Thursday, January 6, 2011

A Little Off Topic

So, I am generally fascinated by food. Much more so than almost anyone else I know. I have 3 friends who are kitchen o philes, and they are each so in dramatically different ways from each other and from myself. I have been privileged enough to experience their food, to cook for each of them, and to cook with each of them. I know this is supposed to be a blog about restaurant reviews in Bloomington, but it's also a place to scratch my personal obsession itch, so I'm going to go off topic occasionally.

In this case, I was thinking about all the people I know who do not cook, who aren't fascinated by food. In all honesty it's most of the people I know. It's a state of being I cannot comprehend, and one that doesn't exist anywhere in my family. My background is German on my father's side of the family and Italian on my mother's side of the family. I have multiple relatives with culinary degrees and relatives who spend their entire vacation fishing in the pursuit of a freezer full of their own personally caught fish every year. Food is an anchor for my entire extended family. So I began to wonder about what causes that, if it's learned, if it's innate.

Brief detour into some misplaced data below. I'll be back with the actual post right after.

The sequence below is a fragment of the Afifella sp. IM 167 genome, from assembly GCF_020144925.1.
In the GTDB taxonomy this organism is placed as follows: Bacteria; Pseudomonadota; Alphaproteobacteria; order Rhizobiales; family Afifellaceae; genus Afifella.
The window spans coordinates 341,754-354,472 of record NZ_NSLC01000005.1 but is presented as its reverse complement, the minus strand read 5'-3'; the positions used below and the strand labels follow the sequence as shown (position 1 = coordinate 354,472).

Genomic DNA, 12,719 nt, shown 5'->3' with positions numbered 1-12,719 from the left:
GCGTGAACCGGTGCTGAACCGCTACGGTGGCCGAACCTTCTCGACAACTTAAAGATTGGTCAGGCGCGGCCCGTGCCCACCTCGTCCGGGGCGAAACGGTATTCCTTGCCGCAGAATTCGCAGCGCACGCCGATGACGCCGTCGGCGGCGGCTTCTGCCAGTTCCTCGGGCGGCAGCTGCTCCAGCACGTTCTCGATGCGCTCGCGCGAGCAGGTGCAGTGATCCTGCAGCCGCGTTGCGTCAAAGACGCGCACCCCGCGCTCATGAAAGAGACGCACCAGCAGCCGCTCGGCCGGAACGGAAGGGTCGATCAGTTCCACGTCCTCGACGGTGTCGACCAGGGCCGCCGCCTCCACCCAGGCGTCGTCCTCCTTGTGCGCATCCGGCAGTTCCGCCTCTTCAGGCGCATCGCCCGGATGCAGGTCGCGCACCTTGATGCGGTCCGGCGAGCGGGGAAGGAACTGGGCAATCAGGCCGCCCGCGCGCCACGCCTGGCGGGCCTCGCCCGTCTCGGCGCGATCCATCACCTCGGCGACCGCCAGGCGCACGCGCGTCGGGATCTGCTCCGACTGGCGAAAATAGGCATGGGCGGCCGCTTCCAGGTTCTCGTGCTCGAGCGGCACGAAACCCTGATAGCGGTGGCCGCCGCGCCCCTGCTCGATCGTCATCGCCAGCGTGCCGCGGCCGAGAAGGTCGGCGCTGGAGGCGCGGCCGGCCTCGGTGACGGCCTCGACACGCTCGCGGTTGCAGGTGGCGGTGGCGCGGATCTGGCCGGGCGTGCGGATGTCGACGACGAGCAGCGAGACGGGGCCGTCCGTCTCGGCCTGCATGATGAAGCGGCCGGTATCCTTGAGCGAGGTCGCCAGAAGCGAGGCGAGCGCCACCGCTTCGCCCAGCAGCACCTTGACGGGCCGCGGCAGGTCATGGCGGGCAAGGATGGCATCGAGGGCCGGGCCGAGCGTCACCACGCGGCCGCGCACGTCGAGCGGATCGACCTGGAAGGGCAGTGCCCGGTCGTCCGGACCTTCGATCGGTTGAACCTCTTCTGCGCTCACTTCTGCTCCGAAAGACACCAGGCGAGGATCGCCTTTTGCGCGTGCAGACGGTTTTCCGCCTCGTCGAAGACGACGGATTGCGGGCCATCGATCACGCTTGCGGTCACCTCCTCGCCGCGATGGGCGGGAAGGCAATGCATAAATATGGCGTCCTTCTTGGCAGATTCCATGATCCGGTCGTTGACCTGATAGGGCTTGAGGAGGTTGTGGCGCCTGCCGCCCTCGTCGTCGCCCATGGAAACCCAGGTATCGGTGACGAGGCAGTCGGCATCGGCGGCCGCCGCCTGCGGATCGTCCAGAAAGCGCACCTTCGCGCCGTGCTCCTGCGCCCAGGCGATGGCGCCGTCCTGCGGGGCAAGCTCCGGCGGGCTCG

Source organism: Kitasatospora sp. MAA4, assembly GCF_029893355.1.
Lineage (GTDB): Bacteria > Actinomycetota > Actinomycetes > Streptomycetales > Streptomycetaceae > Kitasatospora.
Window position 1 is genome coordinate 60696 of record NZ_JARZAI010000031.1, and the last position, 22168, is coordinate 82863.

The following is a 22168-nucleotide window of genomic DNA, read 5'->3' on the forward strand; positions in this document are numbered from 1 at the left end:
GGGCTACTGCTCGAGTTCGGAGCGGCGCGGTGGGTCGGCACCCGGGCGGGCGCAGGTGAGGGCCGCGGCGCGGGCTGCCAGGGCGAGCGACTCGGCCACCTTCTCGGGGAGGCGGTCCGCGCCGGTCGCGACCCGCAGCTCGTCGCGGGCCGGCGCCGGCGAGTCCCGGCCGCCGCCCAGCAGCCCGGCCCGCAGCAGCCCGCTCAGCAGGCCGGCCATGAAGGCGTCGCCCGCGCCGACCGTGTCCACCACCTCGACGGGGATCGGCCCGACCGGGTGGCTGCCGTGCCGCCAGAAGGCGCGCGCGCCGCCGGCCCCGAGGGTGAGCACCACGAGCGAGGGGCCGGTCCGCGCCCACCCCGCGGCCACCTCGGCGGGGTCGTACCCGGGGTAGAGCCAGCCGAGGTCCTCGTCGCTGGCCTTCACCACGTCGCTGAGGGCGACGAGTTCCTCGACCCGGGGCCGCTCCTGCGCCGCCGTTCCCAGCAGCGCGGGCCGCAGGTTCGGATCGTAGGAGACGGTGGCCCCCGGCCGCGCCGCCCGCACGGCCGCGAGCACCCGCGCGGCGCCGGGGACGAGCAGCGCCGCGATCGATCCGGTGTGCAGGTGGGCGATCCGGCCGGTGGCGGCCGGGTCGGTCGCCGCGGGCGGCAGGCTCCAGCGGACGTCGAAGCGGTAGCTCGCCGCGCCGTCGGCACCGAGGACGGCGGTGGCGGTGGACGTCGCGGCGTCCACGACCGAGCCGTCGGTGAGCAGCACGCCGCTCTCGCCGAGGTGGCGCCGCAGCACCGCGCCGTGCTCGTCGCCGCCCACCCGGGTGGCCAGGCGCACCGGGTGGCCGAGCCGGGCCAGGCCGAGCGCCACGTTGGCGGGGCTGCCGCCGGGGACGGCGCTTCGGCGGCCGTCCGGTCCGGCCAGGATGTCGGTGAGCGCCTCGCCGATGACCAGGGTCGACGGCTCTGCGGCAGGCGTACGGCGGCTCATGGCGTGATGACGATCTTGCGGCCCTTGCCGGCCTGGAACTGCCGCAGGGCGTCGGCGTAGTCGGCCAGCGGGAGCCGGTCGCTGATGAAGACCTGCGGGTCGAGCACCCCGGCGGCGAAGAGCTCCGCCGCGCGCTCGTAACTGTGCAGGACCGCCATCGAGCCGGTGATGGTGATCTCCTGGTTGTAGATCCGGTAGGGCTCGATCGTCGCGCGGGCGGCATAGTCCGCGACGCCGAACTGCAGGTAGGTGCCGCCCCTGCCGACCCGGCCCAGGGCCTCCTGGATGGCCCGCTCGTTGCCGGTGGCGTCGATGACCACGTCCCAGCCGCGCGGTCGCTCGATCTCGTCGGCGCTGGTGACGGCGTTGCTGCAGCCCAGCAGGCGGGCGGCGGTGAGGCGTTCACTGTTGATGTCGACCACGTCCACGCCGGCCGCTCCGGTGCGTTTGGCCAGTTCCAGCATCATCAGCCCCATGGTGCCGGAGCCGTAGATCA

So here is my request to everyone. Please answer the following questions. Either in the comments here, or on facebook where I will be linking this post. I'm eternally curious. I'll be writing something about what I think of everyone's responses in this blog in a couple weeks (maybe sooner).

1) Do you love food? I'm talking about the crazy love of food. I don't necessarily mean making the food. The passion could be eating, or the growing, or maybe just a special torrid love affair with the nuances of desserts. It could be an obsession with new and exciting, or just a complete need to find that perfectly made comfort dish exactly like you had when you were a child. But do you have a love affair of some sort. And please please PLEASE answer this and the next question even if it's a "meh not really" response. If the answer is yes, I wouldn't mind some details about the nature of your particular love affair, if the answer is no then I'm especially interested in question 2.

2) What is your strongest memory of food? I'm curious about childhood, because I suspect that's where most people's strongest memory of food is, but I'm also hoping to be proven wrong, but because it will be interesting.

I hope to hear from people soon, and you'll all hear from me somewhat soon with my thoughts. :)